The patch is kind enough, but a huge feeder,

Snail-slow in profit, and

If this is true, then Launcelot has no right to call Shylock animalistic and devilish names, as he himself is no better, ‘He sleeps by day more than a wildcat.’ However Shylock is also shown to be racist, ‘I hate him for he is a Christian’, but I see this as his retaliation from the relentless racial abuse he suffers from Antonio and most of the other Christians. He is a social outcast who is the laughing stock of Venice and is mocked by almost everyone, especially Solanio and Salerio:

As the dog did utter in the streets:

‘My daughter! O my ducats! O my daughter!

This happens after Shylock discovers his daughter Jessica has fled with a Christian; he is obviously going to be distraught, and instead of being consoling they take the opportunity to relentlessly mock him in front of the whole of Venice:

Why, all the boys in Venice follow him,

Crying, his stones, his daughter, and his ducats.

Shylock’s daughter Jessica is the one person who should have remained loyal to Shylock no matter what but she eventually betrays him and flees with her father’s most hated enemy, a Christian. I think her actions play a huge part in her father’s humiliation as she shows that even his own flesh and blood despises him, which gives the Christians another easy opportunity to ridicule him. They taunt him by suggesting that he is vastly inferior to her and consider her as “one of them”:

There is more difference between thy flesh and hers,

than between jet and ivory; more between your

bloods, than there is between red wine and rhenish.

She not only runs away but also takes with her his other treasured possessions, his money and jewels:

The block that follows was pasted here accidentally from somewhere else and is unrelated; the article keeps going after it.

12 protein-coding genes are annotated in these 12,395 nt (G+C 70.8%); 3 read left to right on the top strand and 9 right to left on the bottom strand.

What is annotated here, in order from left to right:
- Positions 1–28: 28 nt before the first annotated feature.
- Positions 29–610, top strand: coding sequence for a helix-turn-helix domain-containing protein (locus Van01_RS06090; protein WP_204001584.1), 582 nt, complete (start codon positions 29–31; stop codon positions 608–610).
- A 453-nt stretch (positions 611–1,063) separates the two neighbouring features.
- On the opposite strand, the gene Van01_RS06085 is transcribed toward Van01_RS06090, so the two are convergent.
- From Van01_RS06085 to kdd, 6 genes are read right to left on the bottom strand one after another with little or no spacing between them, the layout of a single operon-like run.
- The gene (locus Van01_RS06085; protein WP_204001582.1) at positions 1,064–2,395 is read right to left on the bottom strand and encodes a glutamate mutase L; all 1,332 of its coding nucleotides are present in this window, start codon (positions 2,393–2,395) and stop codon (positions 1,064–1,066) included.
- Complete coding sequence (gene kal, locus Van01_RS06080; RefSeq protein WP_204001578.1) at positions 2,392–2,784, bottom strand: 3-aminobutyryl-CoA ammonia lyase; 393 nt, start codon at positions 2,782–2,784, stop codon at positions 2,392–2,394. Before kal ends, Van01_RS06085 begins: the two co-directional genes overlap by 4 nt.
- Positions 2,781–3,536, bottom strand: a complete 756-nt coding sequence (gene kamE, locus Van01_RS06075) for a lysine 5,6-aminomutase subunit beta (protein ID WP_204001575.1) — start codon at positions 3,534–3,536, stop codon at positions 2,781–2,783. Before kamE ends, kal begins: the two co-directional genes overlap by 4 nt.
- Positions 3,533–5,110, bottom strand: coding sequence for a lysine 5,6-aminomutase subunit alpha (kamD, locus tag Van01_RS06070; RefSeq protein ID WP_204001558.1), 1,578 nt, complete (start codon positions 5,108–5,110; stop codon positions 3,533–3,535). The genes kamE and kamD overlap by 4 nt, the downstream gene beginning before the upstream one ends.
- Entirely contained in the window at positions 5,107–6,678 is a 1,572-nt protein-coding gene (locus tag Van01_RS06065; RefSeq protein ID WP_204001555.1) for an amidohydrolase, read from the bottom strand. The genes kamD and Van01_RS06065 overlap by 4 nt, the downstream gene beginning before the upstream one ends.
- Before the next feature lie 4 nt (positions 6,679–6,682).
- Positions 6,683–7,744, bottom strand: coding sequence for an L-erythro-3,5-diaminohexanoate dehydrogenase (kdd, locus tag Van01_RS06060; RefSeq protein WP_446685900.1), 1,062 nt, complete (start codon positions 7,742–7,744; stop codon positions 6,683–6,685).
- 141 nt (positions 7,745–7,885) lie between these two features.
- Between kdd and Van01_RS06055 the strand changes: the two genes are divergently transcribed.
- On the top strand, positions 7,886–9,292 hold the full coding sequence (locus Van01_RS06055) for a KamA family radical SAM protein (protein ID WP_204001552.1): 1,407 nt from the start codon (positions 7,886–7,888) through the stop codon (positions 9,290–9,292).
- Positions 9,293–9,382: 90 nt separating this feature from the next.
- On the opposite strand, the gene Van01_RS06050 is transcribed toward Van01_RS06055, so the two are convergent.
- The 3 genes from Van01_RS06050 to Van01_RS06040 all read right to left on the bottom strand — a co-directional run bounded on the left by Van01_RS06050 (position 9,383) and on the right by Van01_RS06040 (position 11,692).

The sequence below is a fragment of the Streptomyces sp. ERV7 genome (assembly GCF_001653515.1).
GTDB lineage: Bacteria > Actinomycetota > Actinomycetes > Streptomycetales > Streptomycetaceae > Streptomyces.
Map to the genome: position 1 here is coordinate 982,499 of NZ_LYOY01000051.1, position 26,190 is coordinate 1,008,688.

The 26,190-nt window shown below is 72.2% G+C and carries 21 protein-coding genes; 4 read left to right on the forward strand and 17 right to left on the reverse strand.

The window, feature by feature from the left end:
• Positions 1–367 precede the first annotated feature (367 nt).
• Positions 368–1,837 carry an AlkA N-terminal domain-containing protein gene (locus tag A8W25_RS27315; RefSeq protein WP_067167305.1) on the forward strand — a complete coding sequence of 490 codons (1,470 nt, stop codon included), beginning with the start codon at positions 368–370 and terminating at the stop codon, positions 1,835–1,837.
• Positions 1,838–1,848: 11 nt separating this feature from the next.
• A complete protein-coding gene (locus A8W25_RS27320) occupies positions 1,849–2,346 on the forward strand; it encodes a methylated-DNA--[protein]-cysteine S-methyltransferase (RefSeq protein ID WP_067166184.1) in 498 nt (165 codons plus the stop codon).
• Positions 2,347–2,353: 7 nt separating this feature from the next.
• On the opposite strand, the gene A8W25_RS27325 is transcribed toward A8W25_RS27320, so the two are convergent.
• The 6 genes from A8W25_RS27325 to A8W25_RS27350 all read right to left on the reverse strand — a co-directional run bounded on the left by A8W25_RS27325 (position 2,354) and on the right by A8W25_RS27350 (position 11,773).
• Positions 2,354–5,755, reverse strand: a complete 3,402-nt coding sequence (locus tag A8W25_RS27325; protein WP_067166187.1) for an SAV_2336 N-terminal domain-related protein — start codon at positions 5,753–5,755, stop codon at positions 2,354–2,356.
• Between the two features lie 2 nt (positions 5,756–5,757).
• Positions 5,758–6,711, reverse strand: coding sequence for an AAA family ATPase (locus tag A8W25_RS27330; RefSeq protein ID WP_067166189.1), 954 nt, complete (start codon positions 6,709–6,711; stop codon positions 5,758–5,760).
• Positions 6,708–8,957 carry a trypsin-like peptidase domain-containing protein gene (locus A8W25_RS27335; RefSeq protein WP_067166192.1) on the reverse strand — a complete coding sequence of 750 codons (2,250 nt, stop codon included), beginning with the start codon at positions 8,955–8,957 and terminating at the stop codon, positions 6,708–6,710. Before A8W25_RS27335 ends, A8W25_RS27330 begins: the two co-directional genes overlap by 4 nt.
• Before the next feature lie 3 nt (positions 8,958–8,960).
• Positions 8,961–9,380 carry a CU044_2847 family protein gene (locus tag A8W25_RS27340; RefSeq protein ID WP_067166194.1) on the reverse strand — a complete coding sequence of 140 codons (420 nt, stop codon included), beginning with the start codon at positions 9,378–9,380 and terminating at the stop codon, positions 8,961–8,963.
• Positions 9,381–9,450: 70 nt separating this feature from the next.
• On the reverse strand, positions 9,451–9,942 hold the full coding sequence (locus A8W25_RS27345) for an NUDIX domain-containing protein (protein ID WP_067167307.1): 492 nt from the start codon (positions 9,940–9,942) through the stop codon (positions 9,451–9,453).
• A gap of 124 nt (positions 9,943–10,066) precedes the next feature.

Of double ducats, stolen from me by my daughter,

And jewels, two stones, two rich and precious stones.

Those actions cause Shylock much grief, which the Christians find hilarious and see it as their role to mock him. There are two other ways in which Jessica shows total disrespect towards her father. These are that she is ashamed to be her father’s daughter, and a Jew, which she makes public knowledge, ‘I shall be saved by my husband, he hath made me a Christian’, and she sells Shylocks jewels in return for a monkey, ‘One of them showed me a ring that he had of your daughter for a monkey’, revealing that she doesn’t value her father’s money and possessions which have been his ‘armour’ against the ridicule and abuse, even though we assume it was a ring given to him from his late wife. Jessica has no respect for her father’s loss of his wife, who is presumably her mother, showing that Jessica isn’t a loving, dutiful daughter, sharing her father’s grief.. When Shylock hears that his daughter has sold his ring, we are shown a side of him which we have never seen before, a compassionate side: